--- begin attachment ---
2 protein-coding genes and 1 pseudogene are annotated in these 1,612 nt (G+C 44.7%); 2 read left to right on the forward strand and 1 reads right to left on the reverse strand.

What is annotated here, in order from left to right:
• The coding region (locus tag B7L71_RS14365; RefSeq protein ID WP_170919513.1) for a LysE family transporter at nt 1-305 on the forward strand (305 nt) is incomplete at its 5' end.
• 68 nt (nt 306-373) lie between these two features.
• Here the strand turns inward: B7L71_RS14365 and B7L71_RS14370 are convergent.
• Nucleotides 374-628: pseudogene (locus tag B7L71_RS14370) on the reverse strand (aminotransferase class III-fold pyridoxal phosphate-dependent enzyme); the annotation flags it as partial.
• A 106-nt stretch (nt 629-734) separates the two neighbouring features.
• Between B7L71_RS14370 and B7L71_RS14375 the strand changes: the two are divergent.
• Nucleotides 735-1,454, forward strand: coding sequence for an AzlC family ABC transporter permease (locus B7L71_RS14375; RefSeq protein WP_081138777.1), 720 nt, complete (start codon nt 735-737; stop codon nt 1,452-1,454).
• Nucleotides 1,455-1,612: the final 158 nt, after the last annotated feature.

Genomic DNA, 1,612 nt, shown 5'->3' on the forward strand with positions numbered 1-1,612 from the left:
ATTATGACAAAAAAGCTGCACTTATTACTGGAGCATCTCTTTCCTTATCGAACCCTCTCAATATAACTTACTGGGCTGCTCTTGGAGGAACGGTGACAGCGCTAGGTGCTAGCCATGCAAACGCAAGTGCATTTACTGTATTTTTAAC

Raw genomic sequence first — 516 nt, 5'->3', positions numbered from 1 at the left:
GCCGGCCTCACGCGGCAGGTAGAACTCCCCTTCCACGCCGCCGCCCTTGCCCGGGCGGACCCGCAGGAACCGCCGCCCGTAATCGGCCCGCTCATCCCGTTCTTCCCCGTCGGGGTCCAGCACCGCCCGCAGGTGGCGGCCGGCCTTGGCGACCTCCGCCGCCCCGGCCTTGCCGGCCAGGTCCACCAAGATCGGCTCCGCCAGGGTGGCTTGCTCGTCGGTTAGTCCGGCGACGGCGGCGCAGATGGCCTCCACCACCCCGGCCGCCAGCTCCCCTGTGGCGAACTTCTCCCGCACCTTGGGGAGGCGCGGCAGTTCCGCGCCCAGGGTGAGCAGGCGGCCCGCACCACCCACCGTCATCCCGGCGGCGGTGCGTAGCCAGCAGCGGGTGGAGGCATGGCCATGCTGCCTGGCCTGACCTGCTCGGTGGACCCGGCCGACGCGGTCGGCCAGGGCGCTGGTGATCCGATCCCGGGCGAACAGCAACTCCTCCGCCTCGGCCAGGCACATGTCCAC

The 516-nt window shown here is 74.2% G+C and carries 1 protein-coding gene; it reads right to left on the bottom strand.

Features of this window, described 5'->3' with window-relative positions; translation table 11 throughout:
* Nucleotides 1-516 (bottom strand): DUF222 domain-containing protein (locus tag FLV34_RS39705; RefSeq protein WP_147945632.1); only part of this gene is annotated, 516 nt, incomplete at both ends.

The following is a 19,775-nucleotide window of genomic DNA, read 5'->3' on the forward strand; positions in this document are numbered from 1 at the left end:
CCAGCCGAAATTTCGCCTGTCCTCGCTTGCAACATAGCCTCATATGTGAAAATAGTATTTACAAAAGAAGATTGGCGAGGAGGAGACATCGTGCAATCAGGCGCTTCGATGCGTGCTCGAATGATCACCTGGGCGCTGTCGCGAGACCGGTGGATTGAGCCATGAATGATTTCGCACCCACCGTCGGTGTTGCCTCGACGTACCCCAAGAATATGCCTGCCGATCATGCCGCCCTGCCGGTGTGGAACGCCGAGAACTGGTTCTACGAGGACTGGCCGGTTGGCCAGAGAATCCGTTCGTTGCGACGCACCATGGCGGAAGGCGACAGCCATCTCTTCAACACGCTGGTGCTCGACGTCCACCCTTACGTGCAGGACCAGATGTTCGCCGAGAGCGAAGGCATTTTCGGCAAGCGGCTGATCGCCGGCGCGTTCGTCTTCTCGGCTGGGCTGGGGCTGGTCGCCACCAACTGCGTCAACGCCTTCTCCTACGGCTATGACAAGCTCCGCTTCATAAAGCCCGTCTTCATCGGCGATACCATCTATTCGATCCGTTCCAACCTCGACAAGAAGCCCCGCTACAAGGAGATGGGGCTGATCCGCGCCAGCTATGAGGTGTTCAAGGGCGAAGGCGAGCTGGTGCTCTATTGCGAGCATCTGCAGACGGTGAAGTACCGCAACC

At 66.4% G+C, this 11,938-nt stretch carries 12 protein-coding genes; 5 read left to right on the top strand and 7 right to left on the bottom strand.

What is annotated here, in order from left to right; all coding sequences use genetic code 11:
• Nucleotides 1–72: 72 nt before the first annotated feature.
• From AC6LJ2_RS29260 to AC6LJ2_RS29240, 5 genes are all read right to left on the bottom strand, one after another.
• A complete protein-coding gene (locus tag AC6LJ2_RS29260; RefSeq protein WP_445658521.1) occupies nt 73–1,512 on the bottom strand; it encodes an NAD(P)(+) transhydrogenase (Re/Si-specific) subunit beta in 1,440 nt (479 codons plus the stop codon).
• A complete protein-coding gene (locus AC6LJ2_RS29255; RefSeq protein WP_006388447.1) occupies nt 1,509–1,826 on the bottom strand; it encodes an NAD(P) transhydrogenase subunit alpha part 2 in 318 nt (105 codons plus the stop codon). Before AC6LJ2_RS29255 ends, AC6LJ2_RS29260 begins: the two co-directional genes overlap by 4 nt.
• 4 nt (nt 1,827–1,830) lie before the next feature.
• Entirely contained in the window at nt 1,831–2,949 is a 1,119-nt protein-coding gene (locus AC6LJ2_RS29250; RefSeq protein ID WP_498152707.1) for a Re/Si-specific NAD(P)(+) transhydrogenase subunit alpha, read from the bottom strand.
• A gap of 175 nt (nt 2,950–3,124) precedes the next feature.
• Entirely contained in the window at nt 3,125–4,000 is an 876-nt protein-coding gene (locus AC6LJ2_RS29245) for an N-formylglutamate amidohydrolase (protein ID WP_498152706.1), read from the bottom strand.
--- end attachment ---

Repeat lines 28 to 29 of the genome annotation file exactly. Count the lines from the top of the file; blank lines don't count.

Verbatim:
• A gap of 175 nt (nt 2,950–3,124) precedes the next feature.
• Entirely contained in the window at nt 3,125–4,000 is an 876-nt protein-coding gene (locus AC6LJ2_RS29245) for an N-formylglutamate amidohydrolase (protein ID WP_498152706.1), read from the bottom strand.